Two major composers’ music was juxtaposed in last week’s subscription concerts of the Sydney Symphony Orchestra under the leadership of Principal Guest Conductor, Donald Runnicles. The compositional styles of Olivier Messiaen and Anton Bruckner could hardly be more different; yet, as this concert proved, there are also connecting links between them. Both were devout Catholics and both worked as professional organists: Messiaen at the Sainte-Trinité church in Paris and Bruckner in the small Austrian town of Sankt Florian. Their sincere faith influenced how they composed, such as in the way they reflected on the passing of time in their music.

Donald Runnicles
© Simon Pauly

Les Offrandes oubliées (The Forgotten Offerings), the first published work by the barely 22-year old Messiaen, already boldly claims many of the hallmarks of his later, mature style. Best described perhaps as a triptych of a musical altarpiece, it consists of three, clearly distinguished parts. The most challenging of these is the final one, lasting approximately half the duration of the composition (although taking up less than two pages in the score): an extremely slow and quiet meditation in music, performed by divisi (divided) violin and viola parts. The sublime timelessness of this section depends on the consistently maintained continuity of tone colours and musical lines, free from any audible signs of technical execution, such as bow changes and string crossings. Playing the notes of this final part is not particularly hard for accomplished musicians; the extreme difficulty lies in creating an ethereal atmosphere of almost floating sonorities, which radiate from the delicate harmonic changes of the final minutes – a challenge that was not fully met on this occasion.

More rewarding was the wholesome performance of Bruckner’s mighty Symphony no. 7 in E major. Over the barely audible tremolo of the violins, the solemn opening melody of the first movement began on the cellos and a solo horn with suitably lean elegance. The orchestra’s size was boosted significantly for this work and the large body of strings created a majestic sound, especially in the powerful final section (Sehr ruhig) of the first movement, where the initially quiet and slow coda gradually gained pace and volume all the way to the climactic final bars, strongly reminiscent of the imposing ending to Wagner’s Das Rheingold. Not less than thirty bars of a single harmony, an E major chord, without any chromatic notes at all; a bold, if exceptionally conservative finish for a work written in the early 1880s.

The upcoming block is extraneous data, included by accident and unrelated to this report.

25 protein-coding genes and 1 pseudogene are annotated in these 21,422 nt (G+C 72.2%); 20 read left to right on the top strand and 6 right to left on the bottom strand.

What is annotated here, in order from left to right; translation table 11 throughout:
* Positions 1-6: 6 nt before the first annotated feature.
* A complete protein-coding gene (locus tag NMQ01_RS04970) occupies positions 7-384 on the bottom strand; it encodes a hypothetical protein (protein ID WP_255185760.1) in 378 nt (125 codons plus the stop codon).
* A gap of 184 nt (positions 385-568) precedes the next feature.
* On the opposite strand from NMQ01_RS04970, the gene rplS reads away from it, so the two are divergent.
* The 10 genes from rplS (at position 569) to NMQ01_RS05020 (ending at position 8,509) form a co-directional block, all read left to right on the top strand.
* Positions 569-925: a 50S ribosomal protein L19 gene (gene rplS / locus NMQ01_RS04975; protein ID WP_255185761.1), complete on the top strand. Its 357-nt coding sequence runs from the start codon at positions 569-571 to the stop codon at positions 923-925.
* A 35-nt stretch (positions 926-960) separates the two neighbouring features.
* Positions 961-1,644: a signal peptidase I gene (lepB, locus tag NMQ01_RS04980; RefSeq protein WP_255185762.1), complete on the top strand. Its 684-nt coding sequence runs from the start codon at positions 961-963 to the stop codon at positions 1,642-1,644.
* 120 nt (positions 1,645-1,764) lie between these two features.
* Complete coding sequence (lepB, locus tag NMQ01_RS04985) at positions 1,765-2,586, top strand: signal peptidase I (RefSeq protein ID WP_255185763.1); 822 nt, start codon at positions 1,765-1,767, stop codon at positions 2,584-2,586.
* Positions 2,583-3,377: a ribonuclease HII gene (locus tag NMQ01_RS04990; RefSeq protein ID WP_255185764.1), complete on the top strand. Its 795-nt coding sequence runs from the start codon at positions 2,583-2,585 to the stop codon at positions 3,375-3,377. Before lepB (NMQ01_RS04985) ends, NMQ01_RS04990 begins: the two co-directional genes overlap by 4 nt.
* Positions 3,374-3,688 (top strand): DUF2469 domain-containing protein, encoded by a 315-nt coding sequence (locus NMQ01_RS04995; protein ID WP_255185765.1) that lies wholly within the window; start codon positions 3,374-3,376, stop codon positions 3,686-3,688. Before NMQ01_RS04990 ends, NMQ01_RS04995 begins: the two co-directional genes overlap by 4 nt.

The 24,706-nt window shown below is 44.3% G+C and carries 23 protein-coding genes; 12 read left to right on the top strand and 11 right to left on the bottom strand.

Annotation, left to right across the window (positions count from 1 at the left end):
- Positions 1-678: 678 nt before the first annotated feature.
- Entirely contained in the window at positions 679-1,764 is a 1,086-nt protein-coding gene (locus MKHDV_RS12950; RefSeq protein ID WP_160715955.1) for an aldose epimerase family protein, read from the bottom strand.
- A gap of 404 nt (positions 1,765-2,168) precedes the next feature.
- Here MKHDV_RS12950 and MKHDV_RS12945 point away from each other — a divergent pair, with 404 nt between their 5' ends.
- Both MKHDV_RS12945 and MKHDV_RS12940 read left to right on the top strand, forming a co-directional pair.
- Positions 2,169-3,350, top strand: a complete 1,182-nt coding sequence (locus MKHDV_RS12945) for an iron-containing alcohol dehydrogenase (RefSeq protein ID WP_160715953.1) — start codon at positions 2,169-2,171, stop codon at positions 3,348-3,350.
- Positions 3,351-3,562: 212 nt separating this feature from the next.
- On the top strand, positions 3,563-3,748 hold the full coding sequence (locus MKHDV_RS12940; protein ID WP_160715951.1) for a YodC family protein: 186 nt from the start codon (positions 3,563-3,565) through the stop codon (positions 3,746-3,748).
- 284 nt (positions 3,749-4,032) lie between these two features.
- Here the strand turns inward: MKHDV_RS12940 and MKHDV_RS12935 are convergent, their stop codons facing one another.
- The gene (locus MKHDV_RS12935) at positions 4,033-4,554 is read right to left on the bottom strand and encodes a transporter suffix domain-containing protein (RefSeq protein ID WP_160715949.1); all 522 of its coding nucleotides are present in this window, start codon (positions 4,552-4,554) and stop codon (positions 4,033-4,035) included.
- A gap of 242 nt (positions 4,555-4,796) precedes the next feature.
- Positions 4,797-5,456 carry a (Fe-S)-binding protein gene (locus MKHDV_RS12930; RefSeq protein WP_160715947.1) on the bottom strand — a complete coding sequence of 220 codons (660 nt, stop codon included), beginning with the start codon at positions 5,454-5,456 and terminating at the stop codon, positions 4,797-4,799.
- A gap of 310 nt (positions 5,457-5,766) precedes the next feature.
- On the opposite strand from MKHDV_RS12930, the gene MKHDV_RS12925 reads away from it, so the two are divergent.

Four so-called Wagner tubas (instruments created at Wagner’s request for his Ring cycle) introduced the theme of the slow movement, adding a unique colour to the orchestral sound. This movement was conceived as a tribute to Wagner, and the excellent quartet of Wagner tubas played a prominent role. Runnicles, firmly in charge throughout the night, mapped the massive 25-minute long trajectory of the movement with calm gestures. With his vast experience in conducting late-Romantic orchestral music, he never seemed to waste time for unnecessary actions. His beat was as easy to follow as the musical direction that he indicated. He trusted his musicians to play freely, but every now and then, brought out a melodic line or instrumental group with a small hand signal. It was most satisfactory, as he allowed the formidable cymbal clash at the climax of the slow movement to resonate throughout the hall, a late (but usually embraced) addition to the score. 

The Scherzo is perhaps the best known movement of the symphony, on account of its simple trumpet melody, repeated later dozens of times by a number of instruments, in different volumes and meters (speeds). Not for the first time in this performance, Runnicles let the brass section roar into their full might; an effect that oscillated between grandiose and (occasionally) vulgar. The brass, particularly the trombones, appeared to be too loud in the balance several times in the last movement as well. The confronting density and volume of their sound, intentional as it may have been, felt simply overpowering at times. This was not the case, however, in the final minutes of the symphony, where the orchestral tutti led to a rousing finish.